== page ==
I really enjoy growing root vegetables, and I think I know the origin of my enjoyment in this case.
Way back in the Dark Ages, when I was a teenager in England, Harvest Camps were often held for students who wished to combine the camp experience with an opportunity to earn a little money in the summer time. The youth group at my church always participated in this program and, for several years, I would help pitch tents, dig latrines and stuff a paliasse with straw, often in the rain as I remember, and begin several weeks of "fun."
If we were lucky, we would pick apples, pears, cherries or other fruit, but most of the time we would end up with potatoes or carrots.
We would follow behind a slow-moving tractor, pick up the vegetables and throw them into a wagon. And, of course, being teenagers, we were always hungry and would eat plentifully of whatever crop we were working with at the time. I can still taste those soil-covered raw carrots and potatoes - crunchy, gritty, tasty and very filling!
Carrots are a good crop for the home gardener, but you must be ready to dig deep and thoroughly preparing to plant or you will be rewarded with knobby and crooked specimens.
There are many varieties of seeds available. This year, I have sown a packet of mixed colors, red, yellow, white and purple as well as the traditional orange, so we will see what comes up. I can never resist these novelty packets, although generally they do not do well.
I prefer carrots roasted to the plain boiled ones. Just toss chunks in olive oil, add salt and pepper and roast covered for 10 minutes in a hot oven and finish at 350 degrees uncovered until nice and brown.
I have consolidated all the root vegetables into one plot this spring. I mixed the carrots with turnips, parsnips and red beets and just scattered the seed. It will be interesting to go out and dig up a pan of vegetable soup makings.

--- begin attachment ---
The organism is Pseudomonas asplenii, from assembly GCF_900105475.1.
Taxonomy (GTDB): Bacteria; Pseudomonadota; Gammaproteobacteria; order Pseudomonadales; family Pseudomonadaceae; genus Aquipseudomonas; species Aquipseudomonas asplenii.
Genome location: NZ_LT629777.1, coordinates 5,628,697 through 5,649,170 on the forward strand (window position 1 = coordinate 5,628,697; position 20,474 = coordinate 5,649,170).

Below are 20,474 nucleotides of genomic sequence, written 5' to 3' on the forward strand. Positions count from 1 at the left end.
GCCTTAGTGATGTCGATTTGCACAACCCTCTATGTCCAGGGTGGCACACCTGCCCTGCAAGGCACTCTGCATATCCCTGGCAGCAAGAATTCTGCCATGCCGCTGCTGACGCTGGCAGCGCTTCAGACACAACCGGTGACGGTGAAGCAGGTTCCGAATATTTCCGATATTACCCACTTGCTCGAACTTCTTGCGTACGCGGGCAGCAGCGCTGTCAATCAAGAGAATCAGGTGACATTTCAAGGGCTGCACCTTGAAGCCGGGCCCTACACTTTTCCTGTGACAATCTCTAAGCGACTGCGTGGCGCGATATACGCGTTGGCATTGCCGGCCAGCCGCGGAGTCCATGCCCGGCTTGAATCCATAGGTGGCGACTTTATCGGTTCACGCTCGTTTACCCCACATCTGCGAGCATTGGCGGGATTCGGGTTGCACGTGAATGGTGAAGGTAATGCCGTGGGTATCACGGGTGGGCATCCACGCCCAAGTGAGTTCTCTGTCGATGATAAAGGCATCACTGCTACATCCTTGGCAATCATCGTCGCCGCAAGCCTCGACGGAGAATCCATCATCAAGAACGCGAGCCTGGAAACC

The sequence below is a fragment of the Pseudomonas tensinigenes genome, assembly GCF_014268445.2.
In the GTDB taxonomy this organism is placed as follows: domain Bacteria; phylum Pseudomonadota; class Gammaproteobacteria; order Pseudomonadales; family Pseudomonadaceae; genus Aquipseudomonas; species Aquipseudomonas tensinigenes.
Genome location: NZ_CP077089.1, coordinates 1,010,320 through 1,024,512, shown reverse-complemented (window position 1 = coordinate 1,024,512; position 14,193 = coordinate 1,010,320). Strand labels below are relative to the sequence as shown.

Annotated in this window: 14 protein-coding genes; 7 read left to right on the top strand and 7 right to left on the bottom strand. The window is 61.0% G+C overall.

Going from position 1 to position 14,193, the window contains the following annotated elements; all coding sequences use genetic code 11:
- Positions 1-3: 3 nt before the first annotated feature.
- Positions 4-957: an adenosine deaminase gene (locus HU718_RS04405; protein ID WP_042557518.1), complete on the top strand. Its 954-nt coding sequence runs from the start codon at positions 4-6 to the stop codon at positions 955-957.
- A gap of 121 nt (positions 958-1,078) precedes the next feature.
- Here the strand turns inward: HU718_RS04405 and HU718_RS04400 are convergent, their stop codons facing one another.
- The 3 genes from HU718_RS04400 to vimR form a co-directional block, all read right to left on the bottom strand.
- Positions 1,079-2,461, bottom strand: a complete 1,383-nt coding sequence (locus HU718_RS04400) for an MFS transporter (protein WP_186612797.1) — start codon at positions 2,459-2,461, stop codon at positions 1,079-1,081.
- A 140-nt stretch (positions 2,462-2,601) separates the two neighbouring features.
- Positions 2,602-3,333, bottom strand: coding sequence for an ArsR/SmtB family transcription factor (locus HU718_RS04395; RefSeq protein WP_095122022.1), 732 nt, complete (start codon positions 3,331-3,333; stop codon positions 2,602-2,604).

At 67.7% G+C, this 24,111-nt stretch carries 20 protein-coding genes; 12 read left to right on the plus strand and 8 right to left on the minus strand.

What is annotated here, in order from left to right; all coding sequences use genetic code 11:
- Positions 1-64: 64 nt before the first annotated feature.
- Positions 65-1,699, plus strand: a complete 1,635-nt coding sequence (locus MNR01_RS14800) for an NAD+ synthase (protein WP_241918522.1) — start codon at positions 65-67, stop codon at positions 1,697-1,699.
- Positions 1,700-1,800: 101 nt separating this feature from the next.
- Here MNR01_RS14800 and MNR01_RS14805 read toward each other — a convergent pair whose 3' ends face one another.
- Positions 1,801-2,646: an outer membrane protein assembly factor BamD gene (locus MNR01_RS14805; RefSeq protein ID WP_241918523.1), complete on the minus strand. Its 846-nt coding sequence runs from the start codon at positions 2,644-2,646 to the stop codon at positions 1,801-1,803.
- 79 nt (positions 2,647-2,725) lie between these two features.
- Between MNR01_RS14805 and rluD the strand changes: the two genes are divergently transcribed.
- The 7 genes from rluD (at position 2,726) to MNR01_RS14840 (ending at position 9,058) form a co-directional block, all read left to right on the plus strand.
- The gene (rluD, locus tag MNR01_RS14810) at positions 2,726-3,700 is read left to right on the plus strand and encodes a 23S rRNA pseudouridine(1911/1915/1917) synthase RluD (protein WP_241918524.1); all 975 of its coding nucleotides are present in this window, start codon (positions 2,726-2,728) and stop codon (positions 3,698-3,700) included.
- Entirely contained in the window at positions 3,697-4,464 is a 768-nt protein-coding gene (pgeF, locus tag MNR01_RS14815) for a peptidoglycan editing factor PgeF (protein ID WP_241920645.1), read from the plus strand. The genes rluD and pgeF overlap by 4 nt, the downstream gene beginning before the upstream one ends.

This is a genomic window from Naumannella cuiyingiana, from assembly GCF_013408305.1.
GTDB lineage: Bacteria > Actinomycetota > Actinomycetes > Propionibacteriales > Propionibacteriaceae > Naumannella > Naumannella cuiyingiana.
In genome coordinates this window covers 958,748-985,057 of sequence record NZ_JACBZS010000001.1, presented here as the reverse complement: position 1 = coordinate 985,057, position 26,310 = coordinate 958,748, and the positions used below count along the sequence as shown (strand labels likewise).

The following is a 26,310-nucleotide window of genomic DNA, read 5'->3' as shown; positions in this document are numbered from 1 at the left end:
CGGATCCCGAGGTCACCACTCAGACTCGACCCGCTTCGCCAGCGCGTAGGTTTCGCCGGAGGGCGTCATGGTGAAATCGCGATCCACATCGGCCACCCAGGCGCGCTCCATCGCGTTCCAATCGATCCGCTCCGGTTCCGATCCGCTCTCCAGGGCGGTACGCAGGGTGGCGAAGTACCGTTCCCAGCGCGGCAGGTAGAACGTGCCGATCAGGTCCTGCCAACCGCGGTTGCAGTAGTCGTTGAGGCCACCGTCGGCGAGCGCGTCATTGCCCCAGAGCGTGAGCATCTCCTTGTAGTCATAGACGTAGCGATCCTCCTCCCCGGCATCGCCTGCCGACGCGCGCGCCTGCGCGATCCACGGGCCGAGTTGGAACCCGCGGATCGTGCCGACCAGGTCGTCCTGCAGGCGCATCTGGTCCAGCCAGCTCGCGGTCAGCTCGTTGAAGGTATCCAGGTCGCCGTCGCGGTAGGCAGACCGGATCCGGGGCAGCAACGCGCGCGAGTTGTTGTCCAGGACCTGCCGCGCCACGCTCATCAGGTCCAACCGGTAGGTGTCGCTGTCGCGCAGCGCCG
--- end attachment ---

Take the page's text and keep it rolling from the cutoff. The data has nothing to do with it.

Beets are easy to grow, and the greens are edible as are the roots. The seeds appear in clusters and should be soaked in water for a few hours before planting. Two to four plants will appear from each seed cluster, so cut off all but the strongest seedling when they are about an inch tall.
Keep the beets well watered in the first weeks for even growth. Pick off damaged leaves if you plan to harvest greens, and keep the plot weeded. The roots are best when small, so start harvesting when they are about the size of a ping pong ball.
Canning is the best way to preserve the beets; frozen beets are usually mushy. There are good recipes for relish, but nothing beats (pun intended) a dish of boiled, sliced beets with a generous dob of sour cream.
Turnips also have tasty leaves and can be cooked like spinach. As well as planting in early spring, turnip seeds can be planted again in mid-summer and seem to have a better flavor than those grown earlier.
I like these vegetables cooked in many ways - in stews, soup and, best of all, just plain boiled and mashed with a lot of butter.
Parsnips have a nutty flavor and need a long, cool and damp growing season, which of course means they do not do well in a summer with prolonged hot spells. The soil needs to be prepared in the same manner for carrots. Clumps of clay will cause the root to fork, and then the fibrous texture makes it hard to peel and cut.
I do plant them every year, but the successes in the crop are few and far between. I usually end up getting my supply from the produce aisle.
Root vegetables are rewarding to grow, and children enjoy digging them up.